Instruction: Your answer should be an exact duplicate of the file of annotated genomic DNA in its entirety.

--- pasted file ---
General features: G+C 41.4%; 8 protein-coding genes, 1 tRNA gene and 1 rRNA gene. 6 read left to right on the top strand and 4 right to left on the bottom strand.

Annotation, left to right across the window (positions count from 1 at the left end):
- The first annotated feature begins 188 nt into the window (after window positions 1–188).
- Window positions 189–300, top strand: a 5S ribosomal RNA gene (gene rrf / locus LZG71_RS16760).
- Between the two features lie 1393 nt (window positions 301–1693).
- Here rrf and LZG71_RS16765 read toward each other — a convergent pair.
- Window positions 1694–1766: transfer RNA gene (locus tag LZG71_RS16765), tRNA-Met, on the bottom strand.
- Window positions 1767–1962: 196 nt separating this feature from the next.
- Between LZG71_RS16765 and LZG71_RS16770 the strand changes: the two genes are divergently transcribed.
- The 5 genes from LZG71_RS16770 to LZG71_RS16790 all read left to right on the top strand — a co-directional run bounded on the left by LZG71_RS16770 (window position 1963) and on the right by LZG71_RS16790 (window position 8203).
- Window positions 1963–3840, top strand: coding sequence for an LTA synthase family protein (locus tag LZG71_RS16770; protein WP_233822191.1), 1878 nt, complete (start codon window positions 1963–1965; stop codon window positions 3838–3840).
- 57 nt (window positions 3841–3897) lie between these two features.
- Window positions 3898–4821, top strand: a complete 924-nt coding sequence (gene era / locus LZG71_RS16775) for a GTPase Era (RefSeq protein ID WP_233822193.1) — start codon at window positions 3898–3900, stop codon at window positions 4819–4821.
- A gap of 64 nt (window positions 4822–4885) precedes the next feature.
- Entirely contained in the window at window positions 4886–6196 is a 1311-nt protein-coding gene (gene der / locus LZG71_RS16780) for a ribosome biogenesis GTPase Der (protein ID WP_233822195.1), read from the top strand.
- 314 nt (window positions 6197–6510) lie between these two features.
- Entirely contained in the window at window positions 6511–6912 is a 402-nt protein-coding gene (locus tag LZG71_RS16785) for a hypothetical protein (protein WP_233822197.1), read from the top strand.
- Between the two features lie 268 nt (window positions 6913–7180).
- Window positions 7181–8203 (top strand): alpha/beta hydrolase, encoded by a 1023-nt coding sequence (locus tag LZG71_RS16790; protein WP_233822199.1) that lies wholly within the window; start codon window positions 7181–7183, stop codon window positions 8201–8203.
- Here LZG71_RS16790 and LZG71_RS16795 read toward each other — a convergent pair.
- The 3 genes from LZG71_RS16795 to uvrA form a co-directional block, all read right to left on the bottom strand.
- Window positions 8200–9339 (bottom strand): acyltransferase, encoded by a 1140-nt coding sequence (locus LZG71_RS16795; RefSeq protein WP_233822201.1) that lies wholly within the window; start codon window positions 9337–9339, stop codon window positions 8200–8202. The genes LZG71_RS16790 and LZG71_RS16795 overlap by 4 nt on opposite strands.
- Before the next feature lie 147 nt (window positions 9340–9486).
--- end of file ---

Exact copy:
General features: G+C 41.4%; 8 protein-coding genes, 1 tRNA gene and 1 rRNA gene. 6 read left to right on the top strand and 4 right to left on the bottom strand.

Annotation, left to right across the window (positions count from 1 at the left end):
- The first annotated feature begins 188 nt into the window (after window positions 1–188).
- Window positions 189–300, top strand: a 5S ribosomal RNA gene (gene rrf / locus LZG71_RS16760).
- Between the two features lie 1393 nt (window positions 301–1693).
- Here rrf and LZG71_RS16765 read toward each other — a convergent pair.
- Window positions 1694–1766: transfer RNA gene (locus tag LZG71_RS16765), tRNA-Met, on the bottom strand.
- Window positions 1767–1962: 196 nt separating this feature from the next.
- Between LZG71_RS16765 and LZG71_RS16770 the strand changes: the two genes are divergently transcribed.
- The 5 genes from LZG71_RS16770 to LZG71_RS16790 all read left to right on the top strand — a co-directional run bounded on the left by LZG71_RS16770 (window position 1963) and on the right by LZG71_RS16790 (window position 8203).
- Window positions 1963–3840, top strand: coding sequence for an LTA synthase family protein (locus tag LZG71_RS16770; protein WP_233822191.1), 1878 nt, complete (start codon window positions 1963–1965; stop codon window positions 3838–3840).
- 57 nt (window positions 3841–3897) lie between these two features.
- Window positions 3898–4821, top strand: a complete 924-nt coding sequence (gene era / locus LZG71_RS16775) for a GTPase Era (RefSeq protein ID WP_233822193.1) — start codon at window positions 3898–3900, stop codon at window positions 4819–4821.
- A gap of 64 nt (window positions 4822–4885) precedes the next feature.
- Entirely contained in the window at window positions 4886–6196 is a 1311-nt protein-coding gene (gene der / locus LZG71_RS16780) for a ribosome biogenesis GTPase Der (protein ID WP_233822195.1), read from the top strand.
- 314 nt (window positions 6197–6510) lie between these two features.
- Entirely contained in the window at window positions 6511–6912 is a 402-nt protein-coding gene (locus tag LZG71_RS16785) for a hypothetical protein (protein WP_233822197.1), read from the top strand.
- Between the two features lie 268 nt (window positions 6913–7180).
- Window positions 7181–8203 (top strand): alpha/beta hydrolase, encoded by a 1023-nt coding sequence (locus tag LZG71_RS16790; protein WP_233822199.1) that lies wholly within the window; start codon window positions 7181–7183, stop codon window positions 8201–8203.
- Here LZG71_RS16790 and LZG71_RS16795 read toward each other — a convergent pair.
- The 3 genes from LZG71_RS16795 to uvrA form a co-directional block, all read right to left on the bottom strand.
- Window positions 8200–9339 (bottom strand): acyltransferase, encoded by a 1140-nt coding sequence (locus LZG71_RS16795; RefSeq protein WP_233822201.1) that lies wholly within the window; start codon window positions 9337–9339, stop codon window positions 8200–8202. The genes LZG71_RS16790 and LZG71_RS16795 overlap by 4 nt on opposite strands.
- Before the next feature lie 147 nt (window positions 9340–9486).